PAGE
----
March 11 (Bloomberg) -- As European Union leaders haggle over their second plan to stem the financial crisis, traders are betting Greece won’t be able to pay its debts.
Greek 10-year bond yields rose to a record this week and it costs more than ever to insure against a default, even though the nation received a 110 billion-euro ($153 billion) bailout from the EU and the International Monetary Fund last year. Two-year yields exceed 10-year levels, suggesting a restructuring may come before the three-year aid program expires.
“The onus is on EU officials to dissuade the market from the notion that a debt restructuring is inevitable,” said Robin Marshall, director of fixed-income at London-based Smith & Williamson Investment Management, which oversees $20 billion. “They’ve lost investor confidence in any resolution that doesn’t involve some form of restructuring.”
EU leaders gather today in Brussels, aiming to agree to a blueprint to improve competitiveness, a plan Germany demanded as a condition for expanding the bailout effort. Investors will also be looking for signs that differences over how to solve the debt crisis are narrowing ahead of a second meeting on March 24-25 that German Chancellor Angela Merkel has said will produce a comprehensive package of measures.
Greek securities plunged this week after Moody’s Investors Service cut the nation’s rating, already at junk, by an additional three levels, saying the probability of default had increased due to “implementation risks” in the budget cuts it is making as a condition of receiving aid.
A restructuring of Greek debt is “a possibility” and investors may recover between 30 percent and 50 percent of the total value if that happens, said Moritz Kraemer, managing director of European sovereign ratings at Standard & Poor’s, on March 8. Credit-default swaps imply a 58 percent probability the nation will default within five years, according to CMA.
Yields on the bonds of the euro region’s most indebted nations have jumped in the last two months as Germany, Finland and Austria rebuffed calls from Greece and Ireland to lower the interest rates on rescue loans. Disagreements also persist over the remit of the 440 billion-euro European Financial Stability Facility, which provided loans to Ireland, including whether it should be allowed to buy euro-region government bonds.
Leaders will today debate a proposed pact that Merkel and her French counterpart Nicolas Sarkozy want as part of any reinforced plan to support cash-strapped nations. The bloc’s economically weaker countries have criticized the plan as an attack on their sovereignty.
Enda Kenny, Ireland’s new prime minister, asked conservative officials from the EU on March 4 that the cost of the nation’s bailout be cut. Spain’s Finance Minister Elena Salgado said on March 3 she backs “more flexibility” on Greece’s loans. Austrian Chancellor Werner Faymann said five days later that he’s “against changing the existing agreements.”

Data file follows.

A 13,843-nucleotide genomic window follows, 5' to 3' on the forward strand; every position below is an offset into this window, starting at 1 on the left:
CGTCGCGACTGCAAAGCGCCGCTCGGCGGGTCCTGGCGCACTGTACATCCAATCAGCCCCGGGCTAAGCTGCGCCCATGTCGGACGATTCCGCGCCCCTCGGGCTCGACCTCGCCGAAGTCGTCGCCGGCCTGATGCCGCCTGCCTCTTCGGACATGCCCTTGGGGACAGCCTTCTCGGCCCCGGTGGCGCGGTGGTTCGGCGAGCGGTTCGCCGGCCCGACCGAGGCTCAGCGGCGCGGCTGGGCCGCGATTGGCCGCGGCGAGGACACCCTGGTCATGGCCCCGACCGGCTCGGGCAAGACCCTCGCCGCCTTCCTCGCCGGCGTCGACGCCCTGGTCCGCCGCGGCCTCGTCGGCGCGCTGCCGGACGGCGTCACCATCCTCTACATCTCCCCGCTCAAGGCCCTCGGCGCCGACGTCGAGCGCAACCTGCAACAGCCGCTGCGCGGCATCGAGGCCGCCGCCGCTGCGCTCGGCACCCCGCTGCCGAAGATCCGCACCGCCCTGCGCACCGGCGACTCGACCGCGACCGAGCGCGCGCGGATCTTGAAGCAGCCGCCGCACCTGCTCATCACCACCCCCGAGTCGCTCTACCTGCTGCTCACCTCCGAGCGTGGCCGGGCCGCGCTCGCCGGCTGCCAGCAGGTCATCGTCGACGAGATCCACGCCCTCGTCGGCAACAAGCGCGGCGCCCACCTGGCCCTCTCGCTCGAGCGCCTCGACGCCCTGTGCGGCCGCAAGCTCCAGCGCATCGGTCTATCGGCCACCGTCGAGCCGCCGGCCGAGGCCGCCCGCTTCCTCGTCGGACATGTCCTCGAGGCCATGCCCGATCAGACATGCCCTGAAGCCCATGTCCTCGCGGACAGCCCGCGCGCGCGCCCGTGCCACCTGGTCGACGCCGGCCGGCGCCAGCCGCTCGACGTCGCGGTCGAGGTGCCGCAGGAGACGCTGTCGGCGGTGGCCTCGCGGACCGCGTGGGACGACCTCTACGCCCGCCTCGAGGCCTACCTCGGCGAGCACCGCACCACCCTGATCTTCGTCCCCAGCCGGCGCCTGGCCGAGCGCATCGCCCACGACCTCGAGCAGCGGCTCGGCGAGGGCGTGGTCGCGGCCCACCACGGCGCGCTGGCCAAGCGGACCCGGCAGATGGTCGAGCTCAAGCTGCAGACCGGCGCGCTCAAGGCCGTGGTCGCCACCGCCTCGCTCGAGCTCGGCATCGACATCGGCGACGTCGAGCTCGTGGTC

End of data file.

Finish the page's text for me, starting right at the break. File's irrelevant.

Merkel told German lawmakers in a closed-door briefing yesterday she would back lower interest rates for emergency loans if Greece agrees to sell state assets and Ireland backs a common corporate tax base in the euro region, said four legislators who attended the session of the European Affairs Committee in Berlin.
Portuguese 10-year bond yields reached 7.70 percent on March 9, the highest since at least 1997, when Bloomberg began collecting the data. On the same day, equivalent-maturity Italian yields climbed above 5 percent for the first time since November 2008, while Irish 10-year yields touched the most since February 1993.
“It doesn’t seem like a solution or compromise is around the corner,” said Orlando Green, assistant director of capital markets strategy at Credit Agricole SA in London. “We could see more spread widening if they are slow in coming up with a plan. It’s not all priced in yet.”
Swaps insuring Greek government bonds rose five basis points to an all-time high of 1,037 basis points yesterday, meaning that it costs $1.04 million annually to insure $10 million of debt for five years. The spread between Greek two-and 10-year securities was at 427 basis points today, the most since May, when the creation of the EFSF convinced markets that EU government wouldn’t let the euro fail.
Greece cut spending and raised taxes last year to bring down the budget deficit to 9.4 percent of gross domestic product from 15.4 percent in 2009. The government is due to announce steps for 2012 to 2014 this month as it seeks to bring the shortfall below the EU’s 3 percent limit. Its ability to boost revenue is constrained by an economy entering a third year of recession. GDP may shrink 3 percent this year, according to the EU and the IMF, after falling 4.5 percent in 2010.
Such measures may not be enough to keep Greece solvent, according to Ben May, an economist at Capital Economics Ltd. in London, who estimates that the economy will contract by 4.5 percent this year, and 2 percent next year, causing public debt to spiral to 170 percent of GDP and making debt restructuring is “virtually inevitable.”
Downgrading Greek debt weeks before the EU decides on new measures for tackling the crisis was “incomprehensible” and “completely unjustifiable,” the nation’s finance ministry said on March 7. “It wouldn’t just be a problem for Greece, but for the whole euro zone,” if the bailout terms are not softened, Prime Minister George Papandreou said, according to an interview published in Le Monde newspaper yesterday.
About 20 percent of B1-rated sovereigns, non-financial companies and financial institutions default within a five-year period, Moody’s said on March 7.
“Markets are becoming more fearful of a Greek government default and are now expecting it to happen more quickly than a few months ago,” May said. “Greece is as far away as ever from convincing investors that it can get its public finances on a stable footing.”
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